Many were the treasures of the kingdom, but the most prized was a bronze bell that had been cast by him who was called the "greatest of the Kau-shih." This bell hung higher than all the rest of the city in the tower which had stood there, so it was believed, from the time of P'an-ku. The sun lighted it up from the moment it rose above the plain in the east until it sank in the west. It rang out the hours and the quarters. And whenever it was heard, joy seemed to descend upon the people of the kingdom, and they lifted their heads to listen, and their eyes would be upon the far blue spaces where dwells the Dragon of the Air, he who makes blessed the lives of all the people of earth.
But one day the king in a moment of weariness, desired that there should be a contest among the bell-makers, that he might discover one whose bell should be even more musical than this one of the Kau-shih. Word went forth. It brought to the heart of Yen-huan, the youngest bell-maker in the kingdom, great hope. He had lived in the forests and he had lived upon the plains. He had listened to the rushing waters as they leaped down the sides of the mountain. In his sleep at night he had heard the booming of the waves upon distant shores. And out of all these sounds he had conceived the note of a bell which, he believed, was the most beautiful that had ever been heard.
When the day came for the contest, he saw his bell hung, and waited with rapture to be called the greatest bell-maker of the kingdom. But it was not to be. His ears alone, it seemed, caught the beauty of the tones that rang forth. All the others and the king, too, found them too gentle or too loud, too high or too low. For they were not like the tones to which the people of the kingdom had grown used.
Then Yen-huan went forth alone from the city, leaving his bell to the mercy of the people, who gave it no thought whatever. As he went down the side of the mountain, a cold wind went with him and drove him along into the kingdom of a neighbor. Through this, too, he passed, and after him flew bats and evil birds, for he had breathed curses as he passed out into an unknown world. The curses were against the king and the kingdom and the unhearing people.
Years after, when the king had grown old, he wished to have a still greater bell to hang in the tower of P'an-ku. He sent out his messengers into all the neighboring kingdoms to proclaim that to him who should make the great bell would be given the hand of his daughter and a palace upon the mountain-side.
All the bell-makers of the world came to Hai-fu. For four days the birds flew to cover and the winds kept quiet and the waterfalls hushed their music while the bell-makers rang their bells and those who were to judge sat silent, fanning themselves and listening.
On the fifth day there was consternation, for no one dared to say which bell was most beautiful. The wise men came to the king to warn him that to give honor to the bell-maker who came from the kingdom on the east would be to offend the ruler of the country on the west; and to choose the bell from among those who came from the north kingdom would be to make an enemy of the king whose land lay on the south. But, worst of all, to choose the bell of the Kau-shih would be to anger all the neighboring kingdoms. By his desire for a new thing, the wise men pointed out, the king had made it impossible to keep on peaceful terms with his neighbors. There was gloom in the council-room and in the hearts of the wise.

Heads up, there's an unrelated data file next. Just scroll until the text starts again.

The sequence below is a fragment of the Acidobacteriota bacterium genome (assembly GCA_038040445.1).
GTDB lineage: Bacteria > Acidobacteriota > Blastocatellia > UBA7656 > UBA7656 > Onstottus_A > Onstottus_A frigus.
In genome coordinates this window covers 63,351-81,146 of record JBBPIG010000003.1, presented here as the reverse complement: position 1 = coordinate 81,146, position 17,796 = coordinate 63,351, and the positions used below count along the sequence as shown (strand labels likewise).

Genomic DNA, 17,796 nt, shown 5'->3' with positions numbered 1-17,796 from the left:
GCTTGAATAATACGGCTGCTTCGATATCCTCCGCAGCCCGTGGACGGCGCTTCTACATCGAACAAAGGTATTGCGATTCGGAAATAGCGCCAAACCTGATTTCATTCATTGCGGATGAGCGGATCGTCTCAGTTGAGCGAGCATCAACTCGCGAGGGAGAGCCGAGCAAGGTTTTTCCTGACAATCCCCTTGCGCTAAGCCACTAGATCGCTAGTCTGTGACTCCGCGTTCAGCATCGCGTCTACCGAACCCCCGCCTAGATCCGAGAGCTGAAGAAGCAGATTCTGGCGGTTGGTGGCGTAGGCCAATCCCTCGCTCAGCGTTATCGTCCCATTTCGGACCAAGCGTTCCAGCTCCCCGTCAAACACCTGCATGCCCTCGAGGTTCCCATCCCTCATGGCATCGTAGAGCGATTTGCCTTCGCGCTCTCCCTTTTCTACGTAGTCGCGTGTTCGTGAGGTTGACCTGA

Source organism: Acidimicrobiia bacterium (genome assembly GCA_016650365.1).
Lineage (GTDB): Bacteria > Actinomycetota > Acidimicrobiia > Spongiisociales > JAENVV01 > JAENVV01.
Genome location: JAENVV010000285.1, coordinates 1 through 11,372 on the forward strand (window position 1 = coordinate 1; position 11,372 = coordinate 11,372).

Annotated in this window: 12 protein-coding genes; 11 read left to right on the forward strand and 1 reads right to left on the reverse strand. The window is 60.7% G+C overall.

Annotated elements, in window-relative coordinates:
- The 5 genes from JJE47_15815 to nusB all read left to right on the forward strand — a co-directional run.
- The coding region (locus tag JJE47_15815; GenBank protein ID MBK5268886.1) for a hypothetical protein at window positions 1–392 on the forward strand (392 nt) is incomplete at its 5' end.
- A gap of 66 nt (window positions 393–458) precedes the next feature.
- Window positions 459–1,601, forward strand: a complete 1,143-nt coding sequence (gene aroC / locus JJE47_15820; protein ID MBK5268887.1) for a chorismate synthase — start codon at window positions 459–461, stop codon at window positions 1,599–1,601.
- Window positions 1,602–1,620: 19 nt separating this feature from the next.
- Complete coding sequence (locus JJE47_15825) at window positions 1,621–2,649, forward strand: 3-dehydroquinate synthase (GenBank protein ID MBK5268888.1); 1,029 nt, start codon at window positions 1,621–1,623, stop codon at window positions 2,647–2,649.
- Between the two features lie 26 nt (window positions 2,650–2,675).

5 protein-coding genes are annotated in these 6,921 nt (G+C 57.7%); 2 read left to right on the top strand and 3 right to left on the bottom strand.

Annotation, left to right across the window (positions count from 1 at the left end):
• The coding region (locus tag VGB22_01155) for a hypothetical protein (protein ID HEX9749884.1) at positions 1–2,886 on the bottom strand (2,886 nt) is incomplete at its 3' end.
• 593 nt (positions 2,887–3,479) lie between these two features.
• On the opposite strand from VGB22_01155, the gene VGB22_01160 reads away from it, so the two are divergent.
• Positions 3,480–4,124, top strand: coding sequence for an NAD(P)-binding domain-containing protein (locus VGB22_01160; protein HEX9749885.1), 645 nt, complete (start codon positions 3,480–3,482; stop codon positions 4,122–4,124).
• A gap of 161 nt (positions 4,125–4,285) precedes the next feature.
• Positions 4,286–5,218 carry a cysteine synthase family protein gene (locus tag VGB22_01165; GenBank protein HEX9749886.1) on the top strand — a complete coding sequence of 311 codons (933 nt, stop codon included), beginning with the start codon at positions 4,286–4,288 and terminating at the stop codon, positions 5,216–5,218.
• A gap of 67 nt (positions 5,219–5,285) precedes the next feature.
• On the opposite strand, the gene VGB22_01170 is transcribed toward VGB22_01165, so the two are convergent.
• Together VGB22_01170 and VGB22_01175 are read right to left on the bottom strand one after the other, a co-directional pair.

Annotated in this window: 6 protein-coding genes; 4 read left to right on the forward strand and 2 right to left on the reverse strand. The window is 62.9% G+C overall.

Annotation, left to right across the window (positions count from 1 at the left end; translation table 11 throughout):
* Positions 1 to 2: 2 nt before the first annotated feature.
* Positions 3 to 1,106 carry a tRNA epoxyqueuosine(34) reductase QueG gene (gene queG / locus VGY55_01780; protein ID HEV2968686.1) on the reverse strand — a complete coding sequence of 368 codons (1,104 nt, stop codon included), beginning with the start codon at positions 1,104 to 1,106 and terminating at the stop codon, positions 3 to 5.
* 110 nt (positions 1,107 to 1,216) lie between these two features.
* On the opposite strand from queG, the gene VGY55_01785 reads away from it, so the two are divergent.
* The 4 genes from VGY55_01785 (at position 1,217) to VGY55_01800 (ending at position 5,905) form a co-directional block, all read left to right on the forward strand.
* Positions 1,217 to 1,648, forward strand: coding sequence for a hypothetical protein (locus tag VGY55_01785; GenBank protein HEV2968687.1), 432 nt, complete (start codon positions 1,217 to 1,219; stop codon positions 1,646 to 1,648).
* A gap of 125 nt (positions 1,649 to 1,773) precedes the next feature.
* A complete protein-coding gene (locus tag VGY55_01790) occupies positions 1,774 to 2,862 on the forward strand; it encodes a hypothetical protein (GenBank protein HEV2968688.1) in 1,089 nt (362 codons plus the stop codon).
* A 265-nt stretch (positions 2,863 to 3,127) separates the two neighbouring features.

Suddenly a shout went up from the street outside. A peasant had come into the city with news of a great procession on its way up the mountain-side. The king, gladdened, went to greet the new-comer, who was preceded by a guard of soldiers dressed more gorgeously than any who had ever come into the city. They accompanied a chariot bearing the bell. Its shape could be discerned under the cloth of moon-colored velvet. White elephants dragging the chariot were harnessed with silver. Upon a camel, the trappings of which had in them all the colors of the night, rode the bell-maker himself. His face was hidden in the hood of a white cloak of a kind that no one in the city had ever seen before.
When the camel had knelt and he had alighted, the stranger bowed low to the king, who gave the command that the bell should be hung at once. At sunset all the people of the city thronged into the narrow streets that led toward the tower of P'an-ku. There was no merriment. Although the sun had not yet set, the dusk was creeping stealthily up from the valley, carried along by a chill wind. The crowd shivered and waited impatiently.
As the first note of the bell rang out, it seemed to lift the hearts of all who listened in an appeal that they could not understand. The second note was higher and clearer, and the soundless appeal in the hearts of the crowd rose with it, bursting into tears that could never be shed. And then—they thanked their gods for it—the third note released them a little from the spell, but they knew they were still enthralled, and every man among them prayed for the fourth note to ring out. Yet when it came, they wished, in despair, to throw themselves upon the earth. But they no longer had the strength to move. This was the striking of the first quarter of the hour.
The crowd looked each man at the other, wondering if he, too, had felt the torment of those sounds. Yet not one had the courage to ask. And although they wished to go, they stood waiting.
The first note of the second quarter was that one which they had just heard. It prostrated their souls and bowed their heads. But it was not so fearful as the one which followed; for that was like a question which no man can answer. The third note struck; it made them ashamed; they did not know why. The fourth made them want to hide their shame.
In the silence that followed the king dared not look at his daughter, although he could hear her crying as she sat there on her little throne beside him. She had nothing to hide, nothing to be ashamed of; so she cried for no reason at all except for the weight that the bell had dropped upon her spirit. In a moment she would have been happy again had not the first note of the third quarter struck.
There was something very sweet in its sadness, like the grief that follows a forbidden joy. The throng of people listening took breath in self-pity. How much more they were losing by their virtues than they had ever lost by the fair vice of their youth!